1998 : Landscape paintings (from ‘Landscape And Art Network’ newsletter)


Landscape is one of the subjects I use to contain my visual explorations and inventions.

Like many painters, I used to work in the landscape itself, searching for some significant view that would act somehow as visual inspiration. However, my efforts could never match nature which proved to be too powerful and overwhelming, leaving me unconvinced and unable to create anything of interest.

It was not until ideas, relating to other aspects of my work, and which were slowly evolving, seemed equally applicable to thinking and feeling about landscape, albeit from a different angle, that this sense of impotence lifted. I had become increasingly intrigued by paradox – visual irony – the combination of opposites; for example: features/depth; reality/illusion; abstraction/figuration; past/present – all of which were like sub-plots, as it were to the main feeling and overall idea which I wanted to synthesize.

Thus at the heart of most of my work is the attempt to make an image, not one that I have made or seen before, but nevertheless one preparing to make itself visible. The image related to either an experience and/or ideas about an experience and/or ideas about an experience of memory, whilst simultaneously itself being a unique autonomous entity.

I do not want to illustrate, rather to discover, and so do not want to know what the image would like to be until well into the work, when recollection of the experience takes command, becomes specific and determines its future.

So, nowadays, the landscapes I paint are not my response to having them in front of me but rather the development of a memory or an idea of an experience. Some subjects would be: walking out of the sun into deep darkness of a forest; the idea of the march wind blowing seeds: spinneys of trees; autumn dew; burning fields; the power of sea, swell, waves and spume. The very nature of these differing subjects requires varying degrees of depiction, texture and scale – from 270 x 66 inches down to 12 x 12!

There are two other groups of landscape prompted by the human presence. Firstly, a series on mediterranean villages that have grown out of the soil and subsequently disintegrated back again to soil as a result of the population moving to the cities. Secondly, a series inspired by an old woman who lived in one of these villages. She was 85 years old and the last inhabitant. Her son visited her three times a week bringing bread and wine, and every evening she sat on a rock overlooking what was left of her village in silent reverie.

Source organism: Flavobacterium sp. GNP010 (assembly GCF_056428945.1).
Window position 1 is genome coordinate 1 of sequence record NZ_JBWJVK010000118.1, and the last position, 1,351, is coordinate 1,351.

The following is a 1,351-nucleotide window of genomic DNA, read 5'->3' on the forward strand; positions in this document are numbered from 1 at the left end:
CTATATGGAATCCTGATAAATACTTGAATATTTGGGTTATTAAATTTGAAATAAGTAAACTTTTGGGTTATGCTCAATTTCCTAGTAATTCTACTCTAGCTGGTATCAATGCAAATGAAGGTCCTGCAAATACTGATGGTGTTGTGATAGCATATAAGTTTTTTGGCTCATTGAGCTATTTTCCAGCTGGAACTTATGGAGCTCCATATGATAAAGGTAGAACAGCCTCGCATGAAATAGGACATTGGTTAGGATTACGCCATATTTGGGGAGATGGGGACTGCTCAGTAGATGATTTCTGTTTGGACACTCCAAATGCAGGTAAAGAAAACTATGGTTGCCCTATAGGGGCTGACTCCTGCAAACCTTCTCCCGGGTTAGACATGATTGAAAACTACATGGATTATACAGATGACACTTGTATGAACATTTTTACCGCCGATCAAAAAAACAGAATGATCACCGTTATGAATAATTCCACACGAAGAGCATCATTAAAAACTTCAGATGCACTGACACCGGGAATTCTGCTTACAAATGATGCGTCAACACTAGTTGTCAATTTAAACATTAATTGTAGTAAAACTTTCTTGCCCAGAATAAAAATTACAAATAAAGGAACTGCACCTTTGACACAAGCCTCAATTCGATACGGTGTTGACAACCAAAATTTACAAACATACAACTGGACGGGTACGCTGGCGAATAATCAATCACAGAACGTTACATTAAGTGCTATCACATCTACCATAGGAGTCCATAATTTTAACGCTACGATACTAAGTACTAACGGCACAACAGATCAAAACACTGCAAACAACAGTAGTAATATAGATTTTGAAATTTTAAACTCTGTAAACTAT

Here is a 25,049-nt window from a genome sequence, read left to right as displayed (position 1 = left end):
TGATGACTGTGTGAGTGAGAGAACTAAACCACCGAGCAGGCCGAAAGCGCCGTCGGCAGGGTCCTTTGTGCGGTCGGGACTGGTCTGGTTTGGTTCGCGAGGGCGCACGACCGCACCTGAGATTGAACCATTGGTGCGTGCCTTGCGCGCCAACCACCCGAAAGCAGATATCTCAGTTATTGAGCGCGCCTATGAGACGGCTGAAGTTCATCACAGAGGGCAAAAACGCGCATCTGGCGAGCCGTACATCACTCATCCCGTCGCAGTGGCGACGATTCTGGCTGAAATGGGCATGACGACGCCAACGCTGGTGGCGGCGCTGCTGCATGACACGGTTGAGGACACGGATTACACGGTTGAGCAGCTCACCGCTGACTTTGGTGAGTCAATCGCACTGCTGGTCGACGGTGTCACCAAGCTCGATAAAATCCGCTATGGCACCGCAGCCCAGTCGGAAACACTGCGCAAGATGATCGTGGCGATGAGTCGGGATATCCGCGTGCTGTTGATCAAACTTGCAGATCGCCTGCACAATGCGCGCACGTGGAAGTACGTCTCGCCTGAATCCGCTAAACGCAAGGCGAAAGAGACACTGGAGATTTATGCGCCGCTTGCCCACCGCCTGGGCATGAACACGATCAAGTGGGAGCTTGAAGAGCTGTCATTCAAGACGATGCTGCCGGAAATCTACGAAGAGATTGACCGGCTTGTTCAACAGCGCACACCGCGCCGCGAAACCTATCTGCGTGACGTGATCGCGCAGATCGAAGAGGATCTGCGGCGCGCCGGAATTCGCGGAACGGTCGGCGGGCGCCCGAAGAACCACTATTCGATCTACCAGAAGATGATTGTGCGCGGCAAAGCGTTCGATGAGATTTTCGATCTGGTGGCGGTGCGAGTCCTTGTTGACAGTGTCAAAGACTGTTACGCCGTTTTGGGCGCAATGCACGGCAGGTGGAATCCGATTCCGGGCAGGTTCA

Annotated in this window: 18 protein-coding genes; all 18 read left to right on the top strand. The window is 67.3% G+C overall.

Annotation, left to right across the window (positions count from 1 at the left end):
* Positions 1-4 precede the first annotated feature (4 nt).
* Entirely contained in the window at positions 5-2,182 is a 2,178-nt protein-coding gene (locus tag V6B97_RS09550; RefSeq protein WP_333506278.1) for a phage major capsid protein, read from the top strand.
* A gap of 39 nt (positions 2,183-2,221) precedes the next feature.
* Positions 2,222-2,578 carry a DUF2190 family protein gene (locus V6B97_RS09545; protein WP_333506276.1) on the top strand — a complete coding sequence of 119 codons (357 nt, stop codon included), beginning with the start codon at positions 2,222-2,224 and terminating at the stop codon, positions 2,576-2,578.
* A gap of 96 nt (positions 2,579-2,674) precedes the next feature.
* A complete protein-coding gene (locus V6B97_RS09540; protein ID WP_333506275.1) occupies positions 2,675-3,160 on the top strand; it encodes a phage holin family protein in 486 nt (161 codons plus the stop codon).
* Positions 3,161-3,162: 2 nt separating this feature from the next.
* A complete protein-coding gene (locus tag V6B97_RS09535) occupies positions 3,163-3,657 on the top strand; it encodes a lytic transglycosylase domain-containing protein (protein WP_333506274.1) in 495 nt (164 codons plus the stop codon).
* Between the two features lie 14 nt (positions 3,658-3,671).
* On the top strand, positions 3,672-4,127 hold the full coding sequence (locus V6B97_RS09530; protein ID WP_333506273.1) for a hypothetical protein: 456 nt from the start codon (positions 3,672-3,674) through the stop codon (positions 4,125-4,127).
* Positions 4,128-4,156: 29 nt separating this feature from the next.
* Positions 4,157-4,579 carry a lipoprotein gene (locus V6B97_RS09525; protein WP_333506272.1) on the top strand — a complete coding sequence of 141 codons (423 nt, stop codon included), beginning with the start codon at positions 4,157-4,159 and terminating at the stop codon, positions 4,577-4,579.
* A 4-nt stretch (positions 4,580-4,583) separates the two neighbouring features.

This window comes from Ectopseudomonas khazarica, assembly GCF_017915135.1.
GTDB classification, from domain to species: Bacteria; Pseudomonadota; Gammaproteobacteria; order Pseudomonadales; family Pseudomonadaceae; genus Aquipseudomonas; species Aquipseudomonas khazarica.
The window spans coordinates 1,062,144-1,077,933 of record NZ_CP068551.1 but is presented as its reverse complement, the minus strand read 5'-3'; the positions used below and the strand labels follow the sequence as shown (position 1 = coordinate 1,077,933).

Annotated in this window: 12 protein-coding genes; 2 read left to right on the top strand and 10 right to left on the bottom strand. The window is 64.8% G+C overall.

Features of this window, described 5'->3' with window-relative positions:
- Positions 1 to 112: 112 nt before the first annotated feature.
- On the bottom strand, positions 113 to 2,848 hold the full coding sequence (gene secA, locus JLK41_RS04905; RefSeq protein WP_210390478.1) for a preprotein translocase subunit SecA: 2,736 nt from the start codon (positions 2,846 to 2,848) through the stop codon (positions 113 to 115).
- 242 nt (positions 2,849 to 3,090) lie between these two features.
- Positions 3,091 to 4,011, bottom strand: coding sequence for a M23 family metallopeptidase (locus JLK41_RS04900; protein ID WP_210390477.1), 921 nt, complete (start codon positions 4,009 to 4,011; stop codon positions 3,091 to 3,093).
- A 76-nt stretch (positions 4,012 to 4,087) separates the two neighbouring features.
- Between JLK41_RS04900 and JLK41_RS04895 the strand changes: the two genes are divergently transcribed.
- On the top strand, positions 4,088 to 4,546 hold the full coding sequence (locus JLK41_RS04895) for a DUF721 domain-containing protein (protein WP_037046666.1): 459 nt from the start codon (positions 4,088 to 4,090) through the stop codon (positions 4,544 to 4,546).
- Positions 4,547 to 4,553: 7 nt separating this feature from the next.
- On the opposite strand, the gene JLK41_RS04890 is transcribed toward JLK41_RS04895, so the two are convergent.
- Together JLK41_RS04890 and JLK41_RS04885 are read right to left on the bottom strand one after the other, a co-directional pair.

Within these various landscapes are different kinds of space. Deep space: sky, receding perspectives; shallower space: forest, spinneys; shallower still: urban interiors; and finally a kind of microscopic space with little sense of scale – no top, bottom or side – analogous to looking straight down at the soil. Some of these works are juxtaposed in the same work.

Lastly materials: I use acrylic paint and a medium which can bind soil, sand, collage to canvas, paper, plywood or board. The works can be in the form on a diptych or a triptych, rectangular or shaped.

 
December Wind And Rain  1983-2011, 173 x 457 cm

December Wind And Rain 1983-2011, 173 x 457 cm

March Wind Seed and Rain  1984-2013, 173 x 448 cm

March Wind Seed and Rain 1984-2013, 173 x 448 cm

Fire Wind And Rain  1983-4, 168 x 457 cm (Museum of Modern Art Murcia Spain)

Fire Wind And Rain 1983-4, 168 x 457 cm (Museum of Modern Art Murcia Spain)

Reverie III Triptych  1988-1990, 168 x 306 cm

Reverie III Triptych 1988-1990, 168 x 306 cm